Eco Brief

Japan: After Price Inflation, Time for Wages?


After inflation, would it be the turn of wages to change gear in Japan? The report published by the Ministry of Health, Labour and Welfare on July 7th shows indeed a notable increase in (scheduled) base wages in May, up 1.0% m/m, the largest monthly increase since the start of current statistics in 1990.

The annual rate of 1.8% is still limited if we compare with the evolution in other developed countries (see July 2023 inflation tracker, July 6, 2023). Nevertheless, in some sectors, the acceleration seems already under way: this is the case for real estate activity (+7.2% y/y), finance and insurance (+5.7%), and transport and postal activities (+3.6%). In total, including bonuses, wages in the country are up 2.5% y/y.

This increase, already visible in April but which intensified in May, reflects the effects of the annual wage negotiations (Shunto), concluded in April, and which resulted in wage increases of 3.6% in large companies, according to Rengo, the country's largest trade union. That said with inflation running at 3.2% y/y in May, this increase is just enough to stabilise the purchasing power of Japanese household, based on wages.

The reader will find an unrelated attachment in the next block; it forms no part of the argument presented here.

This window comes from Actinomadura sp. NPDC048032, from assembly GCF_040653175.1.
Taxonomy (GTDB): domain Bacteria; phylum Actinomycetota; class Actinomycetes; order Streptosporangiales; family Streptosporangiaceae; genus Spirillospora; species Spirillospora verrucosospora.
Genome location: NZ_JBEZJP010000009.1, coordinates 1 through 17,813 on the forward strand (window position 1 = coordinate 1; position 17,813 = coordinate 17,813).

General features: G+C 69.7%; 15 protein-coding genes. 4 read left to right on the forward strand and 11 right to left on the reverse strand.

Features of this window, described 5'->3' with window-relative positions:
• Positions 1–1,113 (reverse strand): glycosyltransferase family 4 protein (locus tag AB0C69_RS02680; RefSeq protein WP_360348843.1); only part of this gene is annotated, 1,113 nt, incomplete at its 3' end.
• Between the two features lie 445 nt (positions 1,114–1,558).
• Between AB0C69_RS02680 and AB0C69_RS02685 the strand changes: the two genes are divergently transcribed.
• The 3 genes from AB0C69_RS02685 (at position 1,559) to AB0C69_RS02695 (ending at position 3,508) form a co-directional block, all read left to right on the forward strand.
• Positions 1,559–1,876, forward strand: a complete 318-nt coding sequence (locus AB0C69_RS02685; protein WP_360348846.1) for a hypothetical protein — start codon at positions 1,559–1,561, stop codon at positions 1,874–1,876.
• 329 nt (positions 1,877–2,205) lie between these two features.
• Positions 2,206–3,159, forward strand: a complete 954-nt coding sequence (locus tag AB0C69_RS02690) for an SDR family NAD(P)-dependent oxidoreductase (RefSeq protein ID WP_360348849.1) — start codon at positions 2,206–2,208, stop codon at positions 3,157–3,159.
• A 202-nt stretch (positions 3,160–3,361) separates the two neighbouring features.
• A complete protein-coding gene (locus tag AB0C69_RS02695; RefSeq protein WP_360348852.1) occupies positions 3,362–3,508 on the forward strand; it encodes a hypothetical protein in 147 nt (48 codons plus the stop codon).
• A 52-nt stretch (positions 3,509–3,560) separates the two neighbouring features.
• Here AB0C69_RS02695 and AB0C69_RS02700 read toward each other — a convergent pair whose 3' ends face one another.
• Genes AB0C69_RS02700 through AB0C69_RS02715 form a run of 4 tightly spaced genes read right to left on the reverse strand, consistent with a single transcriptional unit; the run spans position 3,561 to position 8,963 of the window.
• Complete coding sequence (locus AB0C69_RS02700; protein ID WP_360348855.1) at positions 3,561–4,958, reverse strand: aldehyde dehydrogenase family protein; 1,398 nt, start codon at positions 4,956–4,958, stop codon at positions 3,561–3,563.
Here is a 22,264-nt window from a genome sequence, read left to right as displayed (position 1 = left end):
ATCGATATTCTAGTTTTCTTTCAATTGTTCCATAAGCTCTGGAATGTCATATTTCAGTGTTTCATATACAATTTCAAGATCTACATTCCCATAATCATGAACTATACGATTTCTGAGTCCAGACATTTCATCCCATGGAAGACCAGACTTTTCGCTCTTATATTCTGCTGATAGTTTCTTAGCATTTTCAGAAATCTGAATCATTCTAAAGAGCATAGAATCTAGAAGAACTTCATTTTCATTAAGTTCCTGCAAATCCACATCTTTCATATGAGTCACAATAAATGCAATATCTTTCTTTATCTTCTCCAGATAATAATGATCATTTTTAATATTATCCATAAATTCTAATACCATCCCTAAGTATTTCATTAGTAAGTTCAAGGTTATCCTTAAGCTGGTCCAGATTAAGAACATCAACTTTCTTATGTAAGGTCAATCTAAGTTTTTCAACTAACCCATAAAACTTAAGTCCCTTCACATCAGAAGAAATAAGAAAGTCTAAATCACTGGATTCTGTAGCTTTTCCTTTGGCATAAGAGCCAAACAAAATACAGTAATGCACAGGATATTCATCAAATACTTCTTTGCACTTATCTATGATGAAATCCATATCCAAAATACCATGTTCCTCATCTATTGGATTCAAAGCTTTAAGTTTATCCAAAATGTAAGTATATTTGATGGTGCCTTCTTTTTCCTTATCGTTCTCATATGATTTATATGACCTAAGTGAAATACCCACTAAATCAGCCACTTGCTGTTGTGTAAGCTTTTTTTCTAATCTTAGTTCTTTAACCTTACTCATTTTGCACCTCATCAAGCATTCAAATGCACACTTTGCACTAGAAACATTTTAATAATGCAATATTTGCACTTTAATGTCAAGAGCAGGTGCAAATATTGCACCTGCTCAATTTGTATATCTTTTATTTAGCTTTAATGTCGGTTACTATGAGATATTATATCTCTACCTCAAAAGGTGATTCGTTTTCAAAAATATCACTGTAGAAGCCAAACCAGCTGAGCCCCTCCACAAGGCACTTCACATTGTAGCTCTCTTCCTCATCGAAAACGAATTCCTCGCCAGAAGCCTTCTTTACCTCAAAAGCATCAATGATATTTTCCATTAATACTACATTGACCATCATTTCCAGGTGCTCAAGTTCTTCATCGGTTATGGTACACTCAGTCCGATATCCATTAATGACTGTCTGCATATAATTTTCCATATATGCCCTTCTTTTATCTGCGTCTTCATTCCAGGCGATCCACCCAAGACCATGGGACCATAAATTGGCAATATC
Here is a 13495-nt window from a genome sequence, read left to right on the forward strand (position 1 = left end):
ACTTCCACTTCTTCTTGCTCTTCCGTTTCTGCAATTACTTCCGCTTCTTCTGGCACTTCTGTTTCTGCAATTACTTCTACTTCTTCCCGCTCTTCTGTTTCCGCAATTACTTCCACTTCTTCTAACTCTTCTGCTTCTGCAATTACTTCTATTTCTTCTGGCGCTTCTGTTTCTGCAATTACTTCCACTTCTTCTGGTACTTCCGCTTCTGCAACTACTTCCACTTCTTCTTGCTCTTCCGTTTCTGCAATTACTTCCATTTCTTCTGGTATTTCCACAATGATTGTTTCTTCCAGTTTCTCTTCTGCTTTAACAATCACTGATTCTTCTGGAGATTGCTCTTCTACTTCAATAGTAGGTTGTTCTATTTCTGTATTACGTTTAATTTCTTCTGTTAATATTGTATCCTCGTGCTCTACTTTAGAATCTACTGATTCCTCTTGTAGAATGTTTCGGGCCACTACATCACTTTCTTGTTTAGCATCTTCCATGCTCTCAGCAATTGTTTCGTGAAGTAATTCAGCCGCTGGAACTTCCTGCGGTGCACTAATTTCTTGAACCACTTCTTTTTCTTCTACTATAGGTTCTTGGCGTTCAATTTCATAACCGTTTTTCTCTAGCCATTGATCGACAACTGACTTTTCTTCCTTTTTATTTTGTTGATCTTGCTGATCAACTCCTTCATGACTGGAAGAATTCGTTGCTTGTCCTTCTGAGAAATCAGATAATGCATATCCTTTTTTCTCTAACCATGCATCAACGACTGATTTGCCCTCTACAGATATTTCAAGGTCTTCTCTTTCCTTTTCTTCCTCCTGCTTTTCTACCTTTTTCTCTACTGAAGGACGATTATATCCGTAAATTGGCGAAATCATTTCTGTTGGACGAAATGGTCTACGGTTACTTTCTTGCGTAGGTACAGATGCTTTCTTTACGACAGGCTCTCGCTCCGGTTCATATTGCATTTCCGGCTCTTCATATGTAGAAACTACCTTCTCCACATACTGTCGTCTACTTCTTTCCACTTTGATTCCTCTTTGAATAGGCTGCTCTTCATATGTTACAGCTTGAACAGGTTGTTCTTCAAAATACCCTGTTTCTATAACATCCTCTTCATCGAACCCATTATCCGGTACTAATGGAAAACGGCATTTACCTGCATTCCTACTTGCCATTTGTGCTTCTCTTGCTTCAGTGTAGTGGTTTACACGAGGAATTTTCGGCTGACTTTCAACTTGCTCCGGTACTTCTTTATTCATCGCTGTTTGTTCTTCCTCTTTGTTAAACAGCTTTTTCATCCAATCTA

Although these figures may be revised later (they often are), they reflect the unprecedented dynamics that Japan’s economy is facing today, against a backdrop of rising inflation and acute labour shortages. The extent of these two phenomena was once again highlighted by the latest Tankan survey published at the beginning of the week of July 3. Faster wage increases over the next few months is therefore a credible scenario that the Bank of Japan will scrutinise.